Growing up in Brazil, said Adriana Cunho Rutherford of Sagaponack, the biggest holiday celebrations also came on Christmas Eve, a common thread in all the Latin American countries, as varied as their traditions might be. It was then the family would gather together for a big, late dinner not unlike a Thanksgiving meal with turkey, pork shoulder or tenderloin, sweet sides, farofa, which is similar to couscous, and a salad. Gifts are exchanged at midnight, often accompanied by a game among adults called Secret Friend. It is similar to Secret Santa, “but in Brazil, we changed it a little bit to be more fun.” In this version, if a person doesn’t like his or her gift, it can be exchanged for someone else’s, and on and on, until one lucky person gets the final choice.

Many Brazilians on the South Fork will gather to celebrate Christmas with the Brazilian ministry of the Community Bible Church in Noyac, which holds services every Saturday at 7:30 p.m. “We laugh a lot,” Ms. Rutherford said of the post-service celebrations. “And then we have Christmas dinner” and a toast at midnight. “I hope I can continue celebrating Christmas from our culture’s style and be able to pass this tradition to my daughter, so she can have good memories, understand why we celebrate Christmas, and not only think that is time for a Christmas gift.”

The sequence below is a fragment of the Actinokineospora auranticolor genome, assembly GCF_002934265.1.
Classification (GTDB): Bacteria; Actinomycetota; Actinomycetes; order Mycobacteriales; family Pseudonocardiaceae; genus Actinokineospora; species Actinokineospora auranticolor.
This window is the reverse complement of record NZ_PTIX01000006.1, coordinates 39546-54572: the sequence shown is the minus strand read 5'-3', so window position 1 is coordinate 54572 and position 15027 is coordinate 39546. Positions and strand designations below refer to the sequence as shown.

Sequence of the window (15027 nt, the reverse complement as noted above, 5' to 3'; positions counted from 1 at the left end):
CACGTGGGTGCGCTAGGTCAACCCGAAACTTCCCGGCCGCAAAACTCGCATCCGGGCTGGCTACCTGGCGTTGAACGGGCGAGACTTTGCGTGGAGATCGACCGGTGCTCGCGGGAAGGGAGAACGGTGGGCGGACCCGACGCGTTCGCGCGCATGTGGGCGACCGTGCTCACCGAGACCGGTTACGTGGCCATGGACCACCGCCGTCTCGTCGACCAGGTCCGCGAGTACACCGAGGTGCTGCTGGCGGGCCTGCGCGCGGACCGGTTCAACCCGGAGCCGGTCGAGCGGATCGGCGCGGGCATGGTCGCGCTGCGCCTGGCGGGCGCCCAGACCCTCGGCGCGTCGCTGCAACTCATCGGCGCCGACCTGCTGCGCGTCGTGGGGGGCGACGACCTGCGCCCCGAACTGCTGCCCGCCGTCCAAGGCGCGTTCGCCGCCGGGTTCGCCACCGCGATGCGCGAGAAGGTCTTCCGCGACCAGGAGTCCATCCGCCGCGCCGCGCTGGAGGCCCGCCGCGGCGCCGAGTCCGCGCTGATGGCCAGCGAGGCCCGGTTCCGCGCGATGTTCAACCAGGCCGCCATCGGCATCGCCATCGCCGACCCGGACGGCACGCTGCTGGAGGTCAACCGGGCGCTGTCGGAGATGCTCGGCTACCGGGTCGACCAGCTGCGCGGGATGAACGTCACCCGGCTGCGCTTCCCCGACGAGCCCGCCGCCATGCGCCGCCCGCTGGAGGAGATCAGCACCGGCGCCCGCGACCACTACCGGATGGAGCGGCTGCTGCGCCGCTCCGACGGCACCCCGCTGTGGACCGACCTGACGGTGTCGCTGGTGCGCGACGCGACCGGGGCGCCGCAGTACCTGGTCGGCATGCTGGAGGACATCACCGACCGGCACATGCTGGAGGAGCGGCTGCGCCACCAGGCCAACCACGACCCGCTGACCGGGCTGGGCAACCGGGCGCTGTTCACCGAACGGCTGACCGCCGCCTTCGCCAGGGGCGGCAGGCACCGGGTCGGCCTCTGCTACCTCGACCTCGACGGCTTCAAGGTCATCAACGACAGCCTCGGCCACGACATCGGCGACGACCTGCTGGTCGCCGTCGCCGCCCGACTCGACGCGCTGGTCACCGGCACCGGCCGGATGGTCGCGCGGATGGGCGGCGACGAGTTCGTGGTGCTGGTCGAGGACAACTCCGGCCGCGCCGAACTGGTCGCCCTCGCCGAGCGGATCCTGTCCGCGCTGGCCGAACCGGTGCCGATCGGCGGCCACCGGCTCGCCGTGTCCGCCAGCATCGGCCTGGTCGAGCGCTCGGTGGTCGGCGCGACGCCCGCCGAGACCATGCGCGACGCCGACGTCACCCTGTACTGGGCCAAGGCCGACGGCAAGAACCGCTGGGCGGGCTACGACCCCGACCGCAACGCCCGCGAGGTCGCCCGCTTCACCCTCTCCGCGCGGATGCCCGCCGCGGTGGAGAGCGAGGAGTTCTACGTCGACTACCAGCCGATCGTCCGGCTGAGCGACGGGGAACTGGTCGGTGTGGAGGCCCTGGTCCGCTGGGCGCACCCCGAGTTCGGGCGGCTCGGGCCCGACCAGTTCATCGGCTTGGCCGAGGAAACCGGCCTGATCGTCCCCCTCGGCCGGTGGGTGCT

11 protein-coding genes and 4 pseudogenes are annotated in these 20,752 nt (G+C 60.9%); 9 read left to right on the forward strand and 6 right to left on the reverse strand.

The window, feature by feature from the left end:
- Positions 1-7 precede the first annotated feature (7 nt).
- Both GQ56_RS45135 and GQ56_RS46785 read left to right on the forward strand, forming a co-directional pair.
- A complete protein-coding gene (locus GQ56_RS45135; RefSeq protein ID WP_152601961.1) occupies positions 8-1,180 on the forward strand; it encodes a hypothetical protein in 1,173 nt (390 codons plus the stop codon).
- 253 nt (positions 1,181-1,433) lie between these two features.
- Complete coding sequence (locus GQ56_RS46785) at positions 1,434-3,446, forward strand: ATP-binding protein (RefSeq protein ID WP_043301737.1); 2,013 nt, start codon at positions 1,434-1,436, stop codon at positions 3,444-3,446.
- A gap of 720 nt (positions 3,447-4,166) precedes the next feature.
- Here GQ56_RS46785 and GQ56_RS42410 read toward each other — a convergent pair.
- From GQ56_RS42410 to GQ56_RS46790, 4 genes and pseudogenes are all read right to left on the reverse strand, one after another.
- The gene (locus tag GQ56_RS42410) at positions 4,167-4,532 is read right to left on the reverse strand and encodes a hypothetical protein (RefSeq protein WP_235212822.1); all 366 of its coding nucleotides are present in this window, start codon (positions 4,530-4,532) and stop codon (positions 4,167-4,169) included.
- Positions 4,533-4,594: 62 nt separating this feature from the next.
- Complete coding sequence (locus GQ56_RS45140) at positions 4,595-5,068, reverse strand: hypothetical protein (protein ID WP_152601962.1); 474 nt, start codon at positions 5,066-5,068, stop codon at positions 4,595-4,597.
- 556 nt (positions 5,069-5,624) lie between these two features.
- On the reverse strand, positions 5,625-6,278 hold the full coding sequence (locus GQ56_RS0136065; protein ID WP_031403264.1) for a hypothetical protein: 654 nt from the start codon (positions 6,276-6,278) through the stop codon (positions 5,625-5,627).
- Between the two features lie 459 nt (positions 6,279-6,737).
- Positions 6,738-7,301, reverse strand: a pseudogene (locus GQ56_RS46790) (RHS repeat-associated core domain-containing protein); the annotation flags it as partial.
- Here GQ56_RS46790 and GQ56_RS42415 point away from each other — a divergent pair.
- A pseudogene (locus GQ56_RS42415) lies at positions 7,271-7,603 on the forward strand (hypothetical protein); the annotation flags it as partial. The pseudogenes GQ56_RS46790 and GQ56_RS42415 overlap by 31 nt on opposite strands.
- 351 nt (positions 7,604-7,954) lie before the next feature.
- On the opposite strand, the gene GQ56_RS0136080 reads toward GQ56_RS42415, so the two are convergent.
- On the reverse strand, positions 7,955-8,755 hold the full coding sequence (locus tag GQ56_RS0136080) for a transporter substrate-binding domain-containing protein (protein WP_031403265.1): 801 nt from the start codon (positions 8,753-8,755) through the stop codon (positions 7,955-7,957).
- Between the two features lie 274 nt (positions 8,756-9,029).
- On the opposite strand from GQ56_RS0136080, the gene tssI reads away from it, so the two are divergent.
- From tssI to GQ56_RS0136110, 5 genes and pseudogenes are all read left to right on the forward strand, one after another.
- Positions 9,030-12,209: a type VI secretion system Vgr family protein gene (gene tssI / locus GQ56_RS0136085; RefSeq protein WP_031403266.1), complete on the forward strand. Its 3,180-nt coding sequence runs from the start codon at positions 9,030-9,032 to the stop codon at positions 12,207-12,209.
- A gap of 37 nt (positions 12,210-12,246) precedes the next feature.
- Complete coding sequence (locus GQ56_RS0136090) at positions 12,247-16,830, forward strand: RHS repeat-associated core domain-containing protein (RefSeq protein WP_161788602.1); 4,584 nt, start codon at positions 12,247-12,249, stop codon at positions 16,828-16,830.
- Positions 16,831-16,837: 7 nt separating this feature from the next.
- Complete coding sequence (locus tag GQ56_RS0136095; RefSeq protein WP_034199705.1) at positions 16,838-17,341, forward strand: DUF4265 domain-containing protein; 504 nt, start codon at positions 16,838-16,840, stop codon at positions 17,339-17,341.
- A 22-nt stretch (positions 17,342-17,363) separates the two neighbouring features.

Uruguay is very secular, much more so than its neighbors in South America, Ms. Masliah said, and its population is almost entirely of European descent. Both her parents were first generation Uruguayan. Her father’s family, who came from Turkey, was Jewish; her mother’s was Catholic from the Ukraine and Lithuania. “In my family, the holidays didn’t really have anything to do with the holidays, they had to do with family. . . . They were really more about everybody getting together and having a good time.” Now married to an American from Texas with a teenage daughter, she said, “We carry on that same idea. It’s about the people, getting together, and family.”


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Christmastime means sweet tamales canarios and buñuelos at Beatriz Rivas’s house in East Hampton, and it’s the only time of year she’ll make those treats. Carissa Katz
In Mexico, song, merriment, and the light of sparklers fill the streets in the nine days before Christmas Eve as revelers travel from house to house in a lively re-enactment of Joseph and Mary’s search for lodging. Eneas Photo
Fruits, vegetables, sweets, and libations figure prominently in many of the Pase del Nino floats and costumes in Cuenca, Ecuador. Natacha Cornaz Photo
Suckling pig is carried through the streets cooked and ready for the Christmas Eve feast. Flickmor Photo
Patricia Moyano’s family photos from Christmases in Ecuador are reminders of how the holiday is celebrated there.